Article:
For example, in John 4, John records the miracle of healing a “royal official’s” son who was close to death. The father asks Jesus to “come down and heal his son”—come back to his house in Capernaum where his son is. But instead of going with the father to heal the son, Jesus tells the father to “Go; your son lives” (4:49). By faith in Jesus’s promise, the father leaves to go home, and on the way he encounters one of his servants who had come to tell him that his son had gotten better. The text of John records that the father quickly asked the servant when the boy had shown signs of getting better—at what time. When the servant told him the time of day that the boy got better, John recorded, So the father knew that it was at that hour in which Jesus said to him, “Your son lives; . . . “ (6:53). Being God, all Jesus needed to do to create life in that young boy was to speak and it existed—that’s John’s point! Believe that when Jesus, God incarnate, says something will happen, then it happens—with no time delay!

In fact, all of Jesus’ miracles were instantaneous—they happened when He spoke. None included a process of change over time.

Moses and other writers of Scripture believed that God created by “speaking” it into existence. That is the only conclusion that can be made using a normative hermeneutic as we read Genesis 1. To believe that another mechanism for how creation happened—other than by the fiat and instantaneous decree of God—is to deny the plain statements of Scripture.

If the plain, literal meaning of “God said . . . and it was so” is not what Moses meant, then how can we trust what Moses wrote about other things he recorded in Genesis? And even more importantly, how can we trust that what God said to any of the authors of Scripture is literally true if what He said to Moses here is not to be taken literally? Our understanding concerning Bibliology—what we understand about God’s Word—stands strong or totters and falls if what Moses wrote is not literally true.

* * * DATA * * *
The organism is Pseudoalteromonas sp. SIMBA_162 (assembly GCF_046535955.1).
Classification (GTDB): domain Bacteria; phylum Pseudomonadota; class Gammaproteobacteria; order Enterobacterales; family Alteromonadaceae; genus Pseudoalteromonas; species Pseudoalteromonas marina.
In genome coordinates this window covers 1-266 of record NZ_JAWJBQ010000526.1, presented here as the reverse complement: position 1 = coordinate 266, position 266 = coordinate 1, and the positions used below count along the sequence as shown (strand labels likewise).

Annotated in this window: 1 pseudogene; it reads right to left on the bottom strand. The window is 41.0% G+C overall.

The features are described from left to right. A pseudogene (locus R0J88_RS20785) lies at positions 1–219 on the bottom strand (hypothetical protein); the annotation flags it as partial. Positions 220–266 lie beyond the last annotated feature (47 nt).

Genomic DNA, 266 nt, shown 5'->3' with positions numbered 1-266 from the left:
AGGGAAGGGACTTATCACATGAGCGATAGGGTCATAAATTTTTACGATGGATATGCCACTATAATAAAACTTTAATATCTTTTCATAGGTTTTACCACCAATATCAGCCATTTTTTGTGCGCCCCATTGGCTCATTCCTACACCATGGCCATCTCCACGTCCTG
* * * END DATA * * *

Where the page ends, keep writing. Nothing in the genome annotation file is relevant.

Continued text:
Note: This is Part 1 of a 4-Part series. Presented to the Christian Leaders’ Conference at Calvary University, February 8, 2019, by Dr. Michel L. Dodds

 

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Reference List

Christalignment. 2019. “Christalignment Readings.” Spiritual Events & Directory. Accessed February 7, 2019. https://spiritualeventsdirectory.com/listing/christalignment/.

Constable, Thomas L. 2019. Notes on Psalms 2019 Edition. Accessed January 31, 2019. https://planobiblechapel.org/tcon/notes/pdf/psalms.pdf.

Culver, Robert Duncan. 2013. Systematic Theology: Biblical and Historical. Fearn, Tain, Scotland, UK: Christian Focus Publications.

Dunham, Kyle. 2018. “The Importance of Biblical Creationism for Theology.” DBTS Blog, 28 Nov 2018. Accessed 19 January 2019. http://www.dbts.edu/2018/11/28/the-importance-of-biblical-creationism-for-theology/.

Grudem, Wayne A. 2000. Systematic Theology: An Introduction to Biblical Doctrine. Grand Rapids, MI Zondervan.

Ham, Ken. 2014. “The Ultimate Motivation of This Prominent Theologian?” Answers in Genesis, February 14, 2014. Accessed 26 January 2019. https://answersingenesis.org/creationism/old-earth/the-ultimate-motivation-of-this-prominent-theologian/.

Ross, Allen P. 1988. Creation and Blessing: A Guide to the Study and Exposition of Genesis. Grand Rapids, MI: Baker Book House.

Ross, Hugh. 2015. A Matter of Days: Resolving a Creation Controversy, 2md Expanded Edition. Covina, CA: RTB Press.

Strand, Greg. 2019. “The Doctrine of Creation: Theological Significance and Implications, Part 1.” EFCA Blog. January 4, 2019. Accessed 23 January 2019. https://www.efca.org/blog/understanding-scripture/doctrine-creation-theological-significance-and-implications-part-1.